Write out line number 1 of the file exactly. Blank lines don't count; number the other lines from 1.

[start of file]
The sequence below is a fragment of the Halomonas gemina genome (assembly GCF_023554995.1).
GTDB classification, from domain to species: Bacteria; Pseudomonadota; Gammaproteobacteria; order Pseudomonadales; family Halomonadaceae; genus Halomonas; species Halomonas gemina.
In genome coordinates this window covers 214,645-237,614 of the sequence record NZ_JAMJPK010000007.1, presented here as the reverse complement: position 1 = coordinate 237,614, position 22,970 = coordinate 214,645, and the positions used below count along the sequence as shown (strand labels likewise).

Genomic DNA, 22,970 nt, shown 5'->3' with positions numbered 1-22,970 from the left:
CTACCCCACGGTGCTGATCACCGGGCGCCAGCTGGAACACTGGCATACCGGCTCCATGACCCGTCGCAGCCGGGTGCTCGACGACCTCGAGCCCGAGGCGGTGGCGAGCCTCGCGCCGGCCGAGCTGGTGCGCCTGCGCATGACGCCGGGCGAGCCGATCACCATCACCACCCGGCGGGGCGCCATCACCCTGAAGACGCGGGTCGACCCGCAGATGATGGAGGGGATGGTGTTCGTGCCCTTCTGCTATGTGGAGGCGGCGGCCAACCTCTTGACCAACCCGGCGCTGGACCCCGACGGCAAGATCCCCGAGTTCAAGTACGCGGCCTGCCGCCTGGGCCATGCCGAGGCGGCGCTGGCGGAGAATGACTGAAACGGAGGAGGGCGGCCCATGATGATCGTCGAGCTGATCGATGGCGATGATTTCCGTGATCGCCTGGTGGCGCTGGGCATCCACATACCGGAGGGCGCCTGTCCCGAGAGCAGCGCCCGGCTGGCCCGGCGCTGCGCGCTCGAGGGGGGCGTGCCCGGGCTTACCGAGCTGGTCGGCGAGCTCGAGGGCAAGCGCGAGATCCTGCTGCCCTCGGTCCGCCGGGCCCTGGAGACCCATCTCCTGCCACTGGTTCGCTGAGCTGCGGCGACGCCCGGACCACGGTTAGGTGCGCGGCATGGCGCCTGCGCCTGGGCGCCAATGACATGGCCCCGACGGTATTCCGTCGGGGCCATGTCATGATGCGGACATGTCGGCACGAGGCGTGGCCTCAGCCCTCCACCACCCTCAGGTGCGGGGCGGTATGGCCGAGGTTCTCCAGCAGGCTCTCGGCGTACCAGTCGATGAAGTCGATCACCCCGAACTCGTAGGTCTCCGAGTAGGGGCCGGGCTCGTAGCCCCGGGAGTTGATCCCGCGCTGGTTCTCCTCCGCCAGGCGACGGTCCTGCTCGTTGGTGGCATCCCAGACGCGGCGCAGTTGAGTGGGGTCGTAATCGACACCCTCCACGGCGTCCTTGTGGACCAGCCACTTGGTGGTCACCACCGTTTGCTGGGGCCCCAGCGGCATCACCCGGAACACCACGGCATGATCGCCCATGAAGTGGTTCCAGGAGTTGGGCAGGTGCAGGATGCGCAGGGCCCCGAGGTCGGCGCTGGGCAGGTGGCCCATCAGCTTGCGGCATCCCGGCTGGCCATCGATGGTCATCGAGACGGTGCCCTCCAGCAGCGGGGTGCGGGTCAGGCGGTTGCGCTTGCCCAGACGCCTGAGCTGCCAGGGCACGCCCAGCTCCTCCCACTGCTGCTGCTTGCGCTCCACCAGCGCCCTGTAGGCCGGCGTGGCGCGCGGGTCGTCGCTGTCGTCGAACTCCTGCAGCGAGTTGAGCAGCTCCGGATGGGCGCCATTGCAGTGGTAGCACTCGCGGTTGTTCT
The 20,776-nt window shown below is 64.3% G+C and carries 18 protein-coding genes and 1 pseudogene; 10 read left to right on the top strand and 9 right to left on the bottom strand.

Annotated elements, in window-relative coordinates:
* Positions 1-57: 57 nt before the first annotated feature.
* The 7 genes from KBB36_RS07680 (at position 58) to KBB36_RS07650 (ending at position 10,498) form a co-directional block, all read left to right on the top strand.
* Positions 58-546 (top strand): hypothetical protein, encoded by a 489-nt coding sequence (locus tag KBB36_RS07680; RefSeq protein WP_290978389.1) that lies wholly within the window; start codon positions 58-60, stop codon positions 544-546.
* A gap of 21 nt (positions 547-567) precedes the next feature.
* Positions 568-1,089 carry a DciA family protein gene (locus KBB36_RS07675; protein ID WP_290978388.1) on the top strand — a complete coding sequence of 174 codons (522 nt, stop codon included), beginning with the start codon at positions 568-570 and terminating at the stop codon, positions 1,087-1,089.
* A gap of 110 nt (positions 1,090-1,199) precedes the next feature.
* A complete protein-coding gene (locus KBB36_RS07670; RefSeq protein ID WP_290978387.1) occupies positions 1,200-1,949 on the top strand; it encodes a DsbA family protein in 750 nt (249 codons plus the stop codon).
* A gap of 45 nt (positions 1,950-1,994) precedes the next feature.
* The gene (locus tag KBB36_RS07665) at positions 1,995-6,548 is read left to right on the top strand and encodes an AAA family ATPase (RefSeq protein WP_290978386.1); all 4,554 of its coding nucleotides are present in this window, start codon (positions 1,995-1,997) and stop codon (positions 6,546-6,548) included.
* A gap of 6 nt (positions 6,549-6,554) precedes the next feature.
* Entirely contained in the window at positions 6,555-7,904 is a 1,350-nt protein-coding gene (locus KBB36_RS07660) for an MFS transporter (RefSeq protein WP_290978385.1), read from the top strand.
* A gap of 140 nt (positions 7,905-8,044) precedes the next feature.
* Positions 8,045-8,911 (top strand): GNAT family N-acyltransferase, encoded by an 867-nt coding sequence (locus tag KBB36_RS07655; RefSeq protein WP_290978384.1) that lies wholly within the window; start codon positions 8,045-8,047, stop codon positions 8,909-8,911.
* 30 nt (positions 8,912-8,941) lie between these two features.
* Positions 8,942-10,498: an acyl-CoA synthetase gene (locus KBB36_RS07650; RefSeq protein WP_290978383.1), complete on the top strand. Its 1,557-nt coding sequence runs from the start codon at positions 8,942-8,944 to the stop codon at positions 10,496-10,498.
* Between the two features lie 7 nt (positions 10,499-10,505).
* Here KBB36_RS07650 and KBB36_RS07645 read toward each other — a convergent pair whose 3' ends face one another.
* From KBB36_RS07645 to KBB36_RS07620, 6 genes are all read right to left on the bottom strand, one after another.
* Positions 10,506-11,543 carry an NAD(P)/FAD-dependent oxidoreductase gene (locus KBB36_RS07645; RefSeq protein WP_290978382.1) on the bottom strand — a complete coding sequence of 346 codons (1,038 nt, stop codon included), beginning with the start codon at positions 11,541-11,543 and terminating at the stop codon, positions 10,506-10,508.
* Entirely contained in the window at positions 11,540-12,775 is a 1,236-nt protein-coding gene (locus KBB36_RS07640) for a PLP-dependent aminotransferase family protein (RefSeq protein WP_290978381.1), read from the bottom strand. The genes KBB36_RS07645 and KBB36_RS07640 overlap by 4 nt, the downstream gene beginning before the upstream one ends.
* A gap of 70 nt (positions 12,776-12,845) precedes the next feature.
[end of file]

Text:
The sequence below is a fragment of the Halomonas gemina genome (assembly GCF_023554995.1).